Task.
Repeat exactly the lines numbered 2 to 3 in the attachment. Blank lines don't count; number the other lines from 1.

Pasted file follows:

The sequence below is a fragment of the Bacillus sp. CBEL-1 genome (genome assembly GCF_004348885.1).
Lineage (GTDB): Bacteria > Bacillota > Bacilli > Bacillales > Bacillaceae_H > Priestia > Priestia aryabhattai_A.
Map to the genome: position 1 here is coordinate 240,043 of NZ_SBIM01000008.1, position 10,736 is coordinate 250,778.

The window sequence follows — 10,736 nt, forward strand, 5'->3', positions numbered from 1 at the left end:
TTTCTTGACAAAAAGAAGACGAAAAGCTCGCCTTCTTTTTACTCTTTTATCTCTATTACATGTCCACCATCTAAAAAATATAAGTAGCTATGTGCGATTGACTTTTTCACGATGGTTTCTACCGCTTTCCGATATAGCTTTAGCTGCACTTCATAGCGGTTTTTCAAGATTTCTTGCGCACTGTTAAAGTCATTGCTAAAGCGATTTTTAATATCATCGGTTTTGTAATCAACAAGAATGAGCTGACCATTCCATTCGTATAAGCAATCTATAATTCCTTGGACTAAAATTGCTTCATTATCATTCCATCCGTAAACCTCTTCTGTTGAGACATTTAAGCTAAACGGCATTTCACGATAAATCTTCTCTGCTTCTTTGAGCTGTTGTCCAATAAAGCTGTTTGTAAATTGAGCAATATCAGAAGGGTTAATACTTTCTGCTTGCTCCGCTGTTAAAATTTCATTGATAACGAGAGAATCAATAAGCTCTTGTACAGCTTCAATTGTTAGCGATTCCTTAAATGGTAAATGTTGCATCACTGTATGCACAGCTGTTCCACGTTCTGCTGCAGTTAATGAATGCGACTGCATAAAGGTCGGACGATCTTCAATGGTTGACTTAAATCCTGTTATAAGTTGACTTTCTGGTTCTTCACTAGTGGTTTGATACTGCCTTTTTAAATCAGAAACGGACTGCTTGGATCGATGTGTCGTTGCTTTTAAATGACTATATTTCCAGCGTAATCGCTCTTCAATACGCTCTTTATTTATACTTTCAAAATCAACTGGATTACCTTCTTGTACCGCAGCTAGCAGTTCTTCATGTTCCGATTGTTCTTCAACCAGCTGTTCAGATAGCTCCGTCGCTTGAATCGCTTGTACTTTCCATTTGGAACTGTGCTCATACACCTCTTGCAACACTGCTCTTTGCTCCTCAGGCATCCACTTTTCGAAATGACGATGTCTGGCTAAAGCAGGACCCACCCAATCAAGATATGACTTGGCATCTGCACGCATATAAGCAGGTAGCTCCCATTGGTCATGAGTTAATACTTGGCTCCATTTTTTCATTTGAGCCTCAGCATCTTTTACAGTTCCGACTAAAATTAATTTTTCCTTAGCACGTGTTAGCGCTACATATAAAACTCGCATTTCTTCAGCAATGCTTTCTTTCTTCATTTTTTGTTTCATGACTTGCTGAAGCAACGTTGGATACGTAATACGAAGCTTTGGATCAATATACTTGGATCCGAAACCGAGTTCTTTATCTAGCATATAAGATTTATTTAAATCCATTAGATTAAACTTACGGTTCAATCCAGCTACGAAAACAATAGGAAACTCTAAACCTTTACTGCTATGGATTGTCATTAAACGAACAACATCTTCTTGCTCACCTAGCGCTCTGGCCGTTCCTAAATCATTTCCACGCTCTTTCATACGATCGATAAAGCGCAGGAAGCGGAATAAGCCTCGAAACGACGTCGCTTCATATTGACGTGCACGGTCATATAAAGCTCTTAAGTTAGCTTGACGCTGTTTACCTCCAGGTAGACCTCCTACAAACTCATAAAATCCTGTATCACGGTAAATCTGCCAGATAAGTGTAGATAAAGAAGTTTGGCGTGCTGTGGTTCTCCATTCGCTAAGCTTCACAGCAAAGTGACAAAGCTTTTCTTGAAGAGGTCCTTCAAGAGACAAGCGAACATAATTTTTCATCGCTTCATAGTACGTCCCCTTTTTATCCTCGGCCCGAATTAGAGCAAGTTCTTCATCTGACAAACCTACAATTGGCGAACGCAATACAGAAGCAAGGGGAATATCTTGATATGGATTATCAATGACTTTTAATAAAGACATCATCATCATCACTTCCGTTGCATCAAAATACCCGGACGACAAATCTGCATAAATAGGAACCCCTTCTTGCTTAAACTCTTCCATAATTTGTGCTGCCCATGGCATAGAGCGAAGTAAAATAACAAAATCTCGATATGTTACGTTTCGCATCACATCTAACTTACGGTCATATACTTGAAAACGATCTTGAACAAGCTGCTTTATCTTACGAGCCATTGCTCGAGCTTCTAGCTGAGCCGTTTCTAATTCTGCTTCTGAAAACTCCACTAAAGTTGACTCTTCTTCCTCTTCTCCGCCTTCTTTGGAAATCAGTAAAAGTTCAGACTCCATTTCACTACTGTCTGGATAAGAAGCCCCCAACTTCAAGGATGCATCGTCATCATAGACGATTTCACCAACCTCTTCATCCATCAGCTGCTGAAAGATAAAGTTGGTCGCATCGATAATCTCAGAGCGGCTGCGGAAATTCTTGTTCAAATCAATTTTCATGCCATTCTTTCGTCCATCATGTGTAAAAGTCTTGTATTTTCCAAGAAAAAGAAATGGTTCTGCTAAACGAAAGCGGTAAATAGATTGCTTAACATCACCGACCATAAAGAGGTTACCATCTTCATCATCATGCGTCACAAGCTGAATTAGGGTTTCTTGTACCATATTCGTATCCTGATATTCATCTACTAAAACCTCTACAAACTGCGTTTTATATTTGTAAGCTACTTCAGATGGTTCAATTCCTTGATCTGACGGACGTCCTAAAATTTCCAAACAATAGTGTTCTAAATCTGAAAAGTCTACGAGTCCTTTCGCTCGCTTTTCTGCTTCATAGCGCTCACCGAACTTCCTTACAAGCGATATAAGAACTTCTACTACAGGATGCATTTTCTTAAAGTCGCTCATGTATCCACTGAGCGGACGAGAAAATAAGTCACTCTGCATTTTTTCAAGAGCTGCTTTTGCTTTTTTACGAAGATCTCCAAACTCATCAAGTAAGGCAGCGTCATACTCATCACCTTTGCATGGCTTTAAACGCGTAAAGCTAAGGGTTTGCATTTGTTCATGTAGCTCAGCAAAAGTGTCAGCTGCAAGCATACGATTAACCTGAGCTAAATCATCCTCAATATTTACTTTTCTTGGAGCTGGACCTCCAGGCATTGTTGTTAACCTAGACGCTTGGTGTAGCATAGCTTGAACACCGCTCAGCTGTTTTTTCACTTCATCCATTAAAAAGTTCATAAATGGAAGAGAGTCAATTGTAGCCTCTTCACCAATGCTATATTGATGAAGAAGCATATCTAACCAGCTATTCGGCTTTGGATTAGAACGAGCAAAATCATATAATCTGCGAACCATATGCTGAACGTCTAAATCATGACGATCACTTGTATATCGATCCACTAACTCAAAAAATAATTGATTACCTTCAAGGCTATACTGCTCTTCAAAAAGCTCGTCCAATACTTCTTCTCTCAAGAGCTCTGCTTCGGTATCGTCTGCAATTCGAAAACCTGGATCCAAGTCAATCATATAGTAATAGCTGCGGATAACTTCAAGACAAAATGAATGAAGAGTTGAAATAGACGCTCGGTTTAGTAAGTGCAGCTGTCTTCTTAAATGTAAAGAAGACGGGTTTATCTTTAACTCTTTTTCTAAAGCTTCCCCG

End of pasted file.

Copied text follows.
Lineage (GTDB): Bacteria > Bacillota > Bacilli > Bacillales > Bacillaceae_H > Priestia > Priestia aryabhattai_A.
Map to the genome: position 1 here is coordinate 240,043 of NZ_SBIM01000008.1, position 10,736 is coordinate 250,778.